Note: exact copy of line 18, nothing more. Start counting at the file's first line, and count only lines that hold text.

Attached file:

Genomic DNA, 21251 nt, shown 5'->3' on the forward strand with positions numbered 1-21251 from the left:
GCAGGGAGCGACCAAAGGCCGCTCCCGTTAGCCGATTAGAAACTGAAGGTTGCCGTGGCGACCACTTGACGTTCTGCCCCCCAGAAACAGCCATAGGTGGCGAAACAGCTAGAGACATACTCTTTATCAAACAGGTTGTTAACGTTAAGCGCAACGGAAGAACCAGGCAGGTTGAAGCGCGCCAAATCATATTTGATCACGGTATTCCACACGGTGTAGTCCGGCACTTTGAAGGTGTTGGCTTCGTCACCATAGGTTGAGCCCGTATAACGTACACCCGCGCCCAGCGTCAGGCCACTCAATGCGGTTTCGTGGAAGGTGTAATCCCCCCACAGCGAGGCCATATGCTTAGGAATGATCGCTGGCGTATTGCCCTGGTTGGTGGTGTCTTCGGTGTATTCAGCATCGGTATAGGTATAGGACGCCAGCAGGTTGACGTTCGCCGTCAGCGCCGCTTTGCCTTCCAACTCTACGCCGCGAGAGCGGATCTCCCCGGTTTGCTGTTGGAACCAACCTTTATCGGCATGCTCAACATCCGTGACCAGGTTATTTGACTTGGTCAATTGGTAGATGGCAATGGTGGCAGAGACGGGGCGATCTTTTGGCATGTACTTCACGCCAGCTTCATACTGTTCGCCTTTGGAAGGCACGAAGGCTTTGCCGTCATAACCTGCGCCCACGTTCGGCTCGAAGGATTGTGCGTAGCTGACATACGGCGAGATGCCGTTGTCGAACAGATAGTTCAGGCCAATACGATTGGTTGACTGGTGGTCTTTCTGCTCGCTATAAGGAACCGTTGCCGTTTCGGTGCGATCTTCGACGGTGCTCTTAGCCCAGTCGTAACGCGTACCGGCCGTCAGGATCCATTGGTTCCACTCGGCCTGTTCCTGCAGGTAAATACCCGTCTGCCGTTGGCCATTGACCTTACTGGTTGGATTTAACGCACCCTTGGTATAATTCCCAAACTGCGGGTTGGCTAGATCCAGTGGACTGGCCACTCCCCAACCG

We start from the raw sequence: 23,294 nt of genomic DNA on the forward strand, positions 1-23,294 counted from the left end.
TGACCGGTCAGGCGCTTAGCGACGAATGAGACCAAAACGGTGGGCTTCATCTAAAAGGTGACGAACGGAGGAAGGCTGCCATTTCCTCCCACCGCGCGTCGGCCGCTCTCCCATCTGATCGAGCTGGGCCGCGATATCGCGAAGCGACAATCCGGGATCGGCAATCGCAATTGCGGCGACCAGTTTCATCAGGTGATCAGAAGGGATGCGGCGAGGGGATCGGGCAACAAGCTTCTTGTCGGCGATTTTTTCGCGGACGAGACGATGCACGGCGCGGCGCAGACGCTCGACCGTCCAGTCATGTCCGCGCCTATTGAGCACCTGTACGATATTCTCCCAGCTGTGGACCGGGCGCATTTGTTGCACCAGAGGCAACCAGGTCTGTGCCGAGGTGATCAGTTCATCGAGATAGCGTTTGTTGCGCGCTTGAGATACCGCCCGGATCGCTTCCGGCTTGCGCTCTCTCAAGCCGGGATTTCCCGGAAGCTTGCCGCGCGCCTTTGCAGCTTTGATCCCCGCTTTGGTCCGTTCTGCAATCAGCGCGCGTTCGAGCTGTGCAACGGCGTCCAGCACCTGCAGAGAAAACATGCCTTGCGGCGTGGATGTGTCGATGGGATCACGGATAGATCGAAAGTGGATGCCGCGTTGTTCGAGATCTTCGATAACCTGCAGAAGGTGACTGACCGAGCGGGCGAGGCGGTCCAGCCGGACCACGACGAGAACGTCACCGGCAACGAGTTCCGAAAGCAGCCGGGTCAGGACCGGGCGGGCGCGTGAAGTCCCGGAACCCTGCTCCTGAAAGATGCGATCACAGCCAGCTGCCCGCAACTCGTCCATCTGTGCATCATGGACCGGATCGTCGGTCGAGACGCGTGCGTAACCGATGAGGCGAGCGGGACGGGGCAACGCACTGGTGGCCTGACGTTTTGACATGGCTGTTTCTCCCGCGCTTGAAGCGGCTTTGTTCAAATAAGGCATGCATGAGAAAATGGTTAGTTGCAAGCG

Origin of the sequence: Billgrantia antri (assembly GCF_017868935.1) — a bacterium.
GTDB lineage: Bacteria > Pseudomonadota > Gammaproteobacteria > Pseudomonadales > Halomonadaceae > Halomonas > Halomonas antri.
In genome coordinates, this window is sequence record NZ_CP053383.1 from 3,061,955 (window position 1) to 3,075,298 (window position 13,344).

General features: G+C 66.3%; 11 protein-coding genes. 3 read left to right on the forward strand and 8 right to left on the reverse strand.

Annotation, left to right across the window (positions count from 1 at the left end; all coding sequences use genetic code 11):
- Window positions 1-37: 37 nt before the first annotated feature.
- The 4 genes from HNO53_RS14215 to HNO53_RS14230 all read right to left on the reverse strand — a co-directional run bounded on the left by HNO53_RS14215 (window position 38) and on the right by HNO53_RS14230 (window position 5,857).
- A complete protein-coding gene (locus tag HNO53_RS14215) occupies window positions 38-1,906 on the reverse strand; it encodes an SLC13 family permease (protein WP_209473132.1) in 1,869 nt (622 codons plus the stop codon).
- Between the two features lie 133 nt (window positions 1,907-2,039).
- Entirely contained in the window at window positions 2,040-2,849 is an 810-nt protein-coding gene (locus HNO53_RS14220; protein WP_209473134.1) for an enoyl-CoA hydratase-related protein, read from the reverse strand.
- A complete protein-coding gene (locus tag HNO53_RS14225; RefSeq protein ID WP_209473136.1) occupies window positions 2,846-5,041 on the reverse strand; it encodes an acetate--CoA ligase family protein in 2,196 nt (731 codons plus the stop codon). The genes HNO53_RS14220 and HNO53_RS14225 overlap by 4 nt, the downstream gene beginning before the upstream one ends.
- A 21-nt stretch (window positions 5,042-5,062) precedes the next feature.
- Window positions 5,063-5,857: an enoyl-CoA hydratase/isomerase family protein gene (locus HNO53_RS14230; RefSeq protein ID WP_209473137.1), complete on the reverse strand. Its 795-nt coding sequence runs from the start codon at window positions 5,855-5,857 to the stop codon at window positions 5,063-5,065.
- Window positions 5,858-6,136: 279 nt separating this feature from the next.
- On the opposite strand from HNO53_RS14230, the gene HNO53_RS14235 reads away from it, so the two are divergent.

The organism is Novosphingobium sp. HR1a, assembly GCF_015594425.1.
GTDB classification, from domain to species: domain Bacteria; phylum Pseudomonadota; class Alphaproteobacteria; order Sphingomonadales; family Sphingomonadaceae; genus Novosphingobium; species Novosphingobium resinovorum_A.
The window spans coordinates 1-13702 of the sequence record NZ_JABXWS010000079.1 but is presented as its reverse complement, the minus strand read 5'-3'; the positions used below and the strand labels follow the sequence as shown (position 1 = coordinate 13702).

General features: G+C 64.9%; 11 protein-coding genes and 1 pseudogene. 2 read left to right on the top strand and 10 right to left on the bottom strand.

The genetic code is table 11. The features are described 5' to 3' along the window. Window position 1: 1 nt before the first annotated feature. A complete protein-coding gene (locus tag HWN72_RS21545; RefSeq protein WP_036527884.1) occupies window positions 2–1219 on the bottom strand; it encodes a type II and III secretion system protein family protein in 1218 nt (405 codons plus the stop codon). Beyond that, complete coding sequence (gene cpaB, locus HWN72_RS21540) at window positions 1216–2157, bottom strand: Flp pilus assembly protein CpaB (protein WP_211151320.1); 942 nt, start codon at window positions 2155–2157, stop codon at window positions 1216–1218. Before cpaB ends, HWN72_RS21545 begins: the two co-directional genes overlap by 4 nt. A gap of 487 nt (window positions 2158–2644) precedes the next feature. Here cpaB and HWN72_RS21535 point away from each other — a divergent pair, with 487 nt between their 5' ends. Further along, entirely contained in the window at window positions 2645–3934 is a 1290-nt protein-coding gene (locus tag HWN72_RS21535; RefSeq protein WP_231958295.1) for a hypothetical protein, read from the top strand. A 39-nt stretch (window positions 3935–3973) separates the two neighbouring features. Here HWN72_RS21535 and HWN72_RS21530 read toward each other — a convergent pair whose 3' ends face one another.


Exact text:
- Window positions 5,858-6,136: 279 nt separating this feature from the next.